Thursday, September 17, 2009
Will Oprah pick SAY YOU'RE ONE OF THEM?
While I’d intended to write only about the classics and the forgotten and the out of print until I got my proverbial sea-legs with this blog, I need to leave that aside for today. Please forgive in advance any sweeping statements or generalizations I may make, but I hope that after you read this book, you’ll feel the same way.
When speculation about the next Oprah Book Club pick began a few weeks ago, there were a handful of details which were broadly available to those who cared to look for them. Who the publisher was, the length and price of said book, and the fact that the choice was like no other that Oprah had put her book club seal on were reported on in the publishing trades I read daily, and I filed away this information.
Once it was confirmed that the book was going to be from Little, Brown and Company, I crossed my fingers and hoped that Uwem Akpan’s SAY YOU’RE ONE OF THEM would be the choice. According to a small piece in the media today, it is.
I first read two of the stories in this collection, ‘An Ex-mas Feast’ and ‘My Parents’ Bedroom’ when they were published in The New Yorker. When I came across them in this collection, I immediately remembered specific details and felt the pulse-racing upset I’d felt when I first read them. There was not only intellectual memory, but sense memory associated with the stories. To have that clarity and emotional response years after the first encounter was unexpected and spoke to me of the lasting, powerful, and important nature of Akpan’s storytelling.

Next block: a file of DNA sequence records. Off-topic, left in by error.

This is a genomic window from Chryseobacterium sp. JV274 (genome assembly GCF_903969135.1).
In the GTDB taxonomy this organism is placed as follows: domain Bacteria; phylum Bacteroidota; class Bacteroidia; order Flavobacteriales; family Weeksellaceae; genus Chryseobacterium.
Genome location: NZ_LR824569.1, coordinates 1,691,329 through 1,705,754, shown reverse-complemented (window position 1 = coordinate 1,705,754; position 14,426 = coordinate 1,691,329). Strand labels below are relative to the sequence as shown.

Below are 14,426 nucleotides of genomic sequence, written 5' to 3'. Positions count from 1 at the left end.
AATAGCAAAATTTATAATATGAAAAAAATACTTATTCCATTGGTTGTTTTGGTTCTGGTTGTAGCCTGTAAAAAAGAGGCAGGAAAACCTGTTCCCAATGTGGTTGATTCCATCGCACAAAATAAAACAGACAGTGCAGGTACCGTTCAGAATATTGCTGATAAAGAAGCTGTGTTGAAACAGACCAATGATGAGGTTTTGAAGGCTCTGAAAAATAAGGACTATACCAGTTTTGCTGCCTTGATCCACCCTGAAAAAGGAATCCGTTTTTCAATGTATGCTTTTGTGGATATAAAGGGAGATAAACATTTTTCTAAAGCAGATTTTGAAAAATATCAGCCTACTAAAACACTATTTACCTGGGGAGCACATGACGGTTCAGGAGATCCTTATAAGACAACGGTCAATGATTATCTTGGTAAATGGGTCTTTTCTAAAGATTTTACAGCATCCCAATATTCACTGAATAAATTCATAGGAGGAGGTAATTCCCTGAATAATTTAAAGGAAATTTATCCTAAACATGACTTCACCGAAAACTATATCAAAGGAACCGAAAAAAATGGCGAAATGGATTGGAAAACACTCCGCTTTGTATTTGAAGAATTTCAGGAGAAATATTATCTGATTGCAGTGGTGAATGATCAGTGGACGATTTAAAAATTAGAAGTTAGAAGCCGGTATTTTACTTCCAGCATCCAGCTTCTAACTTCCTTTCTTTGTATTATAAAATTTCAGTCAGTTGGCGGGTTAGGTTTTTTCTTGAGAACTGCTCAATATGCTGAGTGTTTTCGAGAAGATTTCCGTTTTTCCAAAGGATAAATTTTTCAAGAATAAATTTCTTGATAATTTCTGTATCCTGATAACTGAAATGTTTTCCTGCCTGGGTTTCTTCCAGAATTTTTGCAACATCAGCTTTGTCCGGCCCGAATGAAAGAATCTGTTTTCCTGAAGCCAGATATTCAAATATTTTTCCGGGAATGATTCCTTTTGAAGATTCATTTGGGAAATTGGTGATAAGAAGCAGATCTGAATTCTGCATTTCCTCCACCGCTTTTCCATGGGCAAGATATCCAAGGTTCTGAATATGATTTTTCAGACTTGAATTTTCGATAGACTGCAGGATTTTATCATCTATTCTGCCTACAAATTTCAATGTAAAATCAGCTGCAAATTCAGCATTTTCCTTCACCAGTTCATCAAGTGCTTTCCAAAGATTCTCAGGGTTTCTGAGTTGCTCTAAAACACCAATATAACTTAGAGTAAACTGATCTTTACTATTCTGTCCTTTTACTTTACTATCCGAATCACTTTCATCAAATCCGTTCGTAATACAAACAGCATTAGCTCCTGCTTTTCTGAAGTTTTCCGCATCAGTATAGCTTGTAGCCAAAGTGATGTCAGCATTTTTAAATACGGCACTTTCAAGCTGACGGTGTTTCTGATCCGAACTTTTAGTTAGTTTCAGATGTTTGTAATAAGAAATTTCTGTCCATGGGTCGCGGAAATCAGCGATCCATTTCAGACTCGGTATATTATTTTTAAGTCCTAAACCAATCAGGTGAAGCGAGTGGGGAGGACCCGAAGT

SAY YOU’RE ONE OF THEM is a collection of short stories, set across Africa which address the difficult issues which are facing the young people across that continent. Genocide, AIDS, orphans, child prostitution, lack of education, and slavery are some of the issues contained within its pages.
Is it easy reading? No. Is it important and necessary? Absolutely. In my mind, this is a title which needs to be in every library—both school and public—across the United States and around the world.
And not to make light of the stories or the issues, be prepared to take action after reading the collection. You’ll surely want to do something: trick or treat for UNICEF, write letters for Amnesty International, donate to Doctors Without Borders, support a local Peace Corps volunteer.
That’s my greatest hope: that this book will galvanize readers to care enough to do something for the children the world over who need our help.